LANSING, Mich. – All one Airman wanted were some tacos. Instead, he witnessed and was first on the scene of a traffic accident.
Senior Master Sgt. John Harvey, a logistics non-commissioned officer with the Michigan National Guard Joint Task Force, was going to grab tacos on his lunch break. He got to the restaurant, parked and looked at his rear-view mirror and saw a car run a red light hitting another vehicle causing it to partially role over.
“I wanted to ensure everyone was OK and provide assistance until first responders could take over,” said Harvey.
Harvey has been activated to support logistics during the Michigan National Guard’s response to the COVID-19 pandemic. He procures the equipment the guard is using during this time when so many guardsmen have been called up.
“I do enjoy the fact that I’ve been asked to take part in this. It’s been a very educational experience and I’m just glad I can contribute,” said Harvey.
Harvey, like many guardsmen, was called up to help combat the pandemic in Michigan. During his lunch time he saw the accident out of his rear-view mirror. He immediately ran over to help as he was first on scene and told another bystander to call 911. After checking to see if the occupants of the rolled over vehicle were alright, he then proceeded to find a way to get them out. He took all the things that were in the back-end and piled them onto the street to make a path. Before he could proceed, an off duty firefighter, who had on his protective equipment arrived.
“I assisted getting him into the vehicle and he proceeded to take care of those inside. All in all, it was pretty routine and what most people would have done,” said Harvey.
After additional first responders arrived and took over, they ended up breaking the windshield of the vehicle to get the occupants out. Harvey then gave his statement and number to the police and after making sure that everyone was really OK, he was ready to get back to his day.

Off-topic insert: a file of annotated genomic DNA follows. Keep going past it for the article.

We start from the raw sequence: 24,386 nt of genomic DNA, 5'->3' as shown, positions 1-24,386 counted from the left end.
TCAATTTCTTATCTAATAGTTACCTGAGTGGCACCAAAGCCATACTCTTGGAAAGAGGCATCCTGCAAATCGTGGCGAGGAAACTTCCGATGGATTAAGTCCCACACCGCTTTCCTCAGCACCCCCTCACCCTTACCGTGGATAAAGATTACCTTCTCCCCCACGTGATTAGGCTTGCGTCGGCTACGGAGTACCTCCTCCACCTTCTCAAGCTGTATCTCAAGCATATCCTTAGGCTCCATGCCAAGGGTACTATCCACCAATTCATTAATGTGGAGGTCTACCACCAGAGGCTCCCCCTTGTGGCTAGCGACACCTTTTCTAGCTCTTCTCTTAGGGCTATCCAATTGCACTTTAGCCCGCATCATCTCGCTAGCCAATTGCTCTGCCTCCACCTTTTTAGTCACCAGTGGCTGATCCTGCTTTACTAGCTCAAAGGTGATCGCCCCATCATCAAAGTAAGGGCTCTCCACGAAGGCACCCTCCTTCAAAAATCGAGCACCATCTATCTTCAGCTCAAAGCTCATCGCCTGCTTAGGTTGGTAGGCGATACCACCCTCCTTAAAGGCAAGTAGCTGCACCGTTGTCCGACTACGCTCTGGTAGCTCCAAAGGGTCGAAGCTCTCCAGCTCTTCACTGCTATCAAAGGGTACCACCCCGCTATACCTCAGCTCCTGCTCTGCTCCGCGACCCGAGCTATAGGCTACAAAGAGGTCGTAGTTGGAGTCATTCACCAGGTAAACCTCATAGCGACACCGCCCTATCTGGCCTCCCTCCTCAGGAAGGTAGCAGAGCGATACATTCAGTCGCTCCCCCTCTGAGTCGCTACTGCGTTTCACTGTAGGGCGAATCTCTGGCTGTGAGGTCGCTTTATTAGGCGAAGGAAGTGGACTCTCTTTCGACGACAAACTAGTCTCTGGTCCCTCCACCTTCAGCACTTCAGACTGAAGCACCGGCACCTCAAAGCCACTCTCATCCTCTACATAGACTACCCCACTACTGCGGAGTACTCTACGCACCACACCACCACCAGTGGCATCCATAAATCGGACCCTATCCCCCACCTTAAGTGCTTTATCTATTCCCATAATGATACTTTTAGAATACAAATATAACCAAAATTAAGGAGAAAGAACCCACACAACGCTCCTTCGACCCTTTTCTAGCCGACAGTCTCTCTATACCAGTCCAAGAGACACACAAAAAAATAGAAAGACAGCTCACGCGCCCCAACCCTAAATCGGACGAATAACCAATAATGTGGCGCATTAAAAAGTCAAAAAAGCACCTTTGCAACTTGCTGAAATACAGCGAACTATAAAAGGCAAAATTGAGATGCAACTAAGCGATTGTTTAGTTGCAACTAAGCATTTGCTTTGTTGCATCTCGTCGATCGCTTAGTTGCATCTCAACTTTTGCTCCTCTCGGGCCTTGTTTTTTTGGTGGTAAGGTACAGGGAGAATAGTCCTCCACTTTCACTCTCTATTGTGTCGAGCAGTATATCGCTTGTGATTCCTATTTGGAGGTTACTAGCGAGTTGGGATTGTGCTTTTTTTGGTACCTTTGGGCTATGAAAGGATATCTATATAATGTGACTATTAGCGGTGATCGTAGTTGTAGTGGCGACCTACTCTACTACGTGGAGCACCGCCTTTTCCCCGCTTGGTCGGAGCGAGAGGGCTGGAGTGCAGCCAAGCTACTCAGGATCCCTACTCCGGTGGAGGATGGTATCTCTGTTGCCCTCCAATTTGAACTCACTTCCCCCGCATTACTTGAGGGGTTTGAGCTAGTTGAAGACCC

“I was ready to get some tacos, which I found out they were closed anyway. I guess I was meant to be at that intersection,” said Harvey. “It made me feel good to help, like I did my part and I was at the right place at the right time.”
During all this, the coronavirus was in the back of Harvey’s mind. He had his mask with him and once he was no longer needed, he couldn’t help but observe social distancing for himself and others.
“You don’t really break your mind away from COVID-19. Even on the scene, I’m paying attention to what other people are doing to prevent the virus transfer,” said Harvey. “I watched what they were doing to take action. I know what we (the military) are doing, but I also watched them.”
For now, Harvey, like the rest of the world, has to watch himself to make sure he is practicing social distancing. He can change the rules a little when responding to an accident, but even then, it was there because the danger of the virus has been emphasized so much during this response.
“You’re not really out of that mindset nowadays. Wherever you go, it’s in the back of your mind,” said Harvey.
Doing the right thing is what Harvey did earlier this week. He assisted with a car accident as he was first on scene, and during all this, the threat of COVID-19 was there because he deals with the repercussions of it every day while he is helping his state fight it. (Story by Michigan Army National Guard Staff Sgt. Tegan Kucera)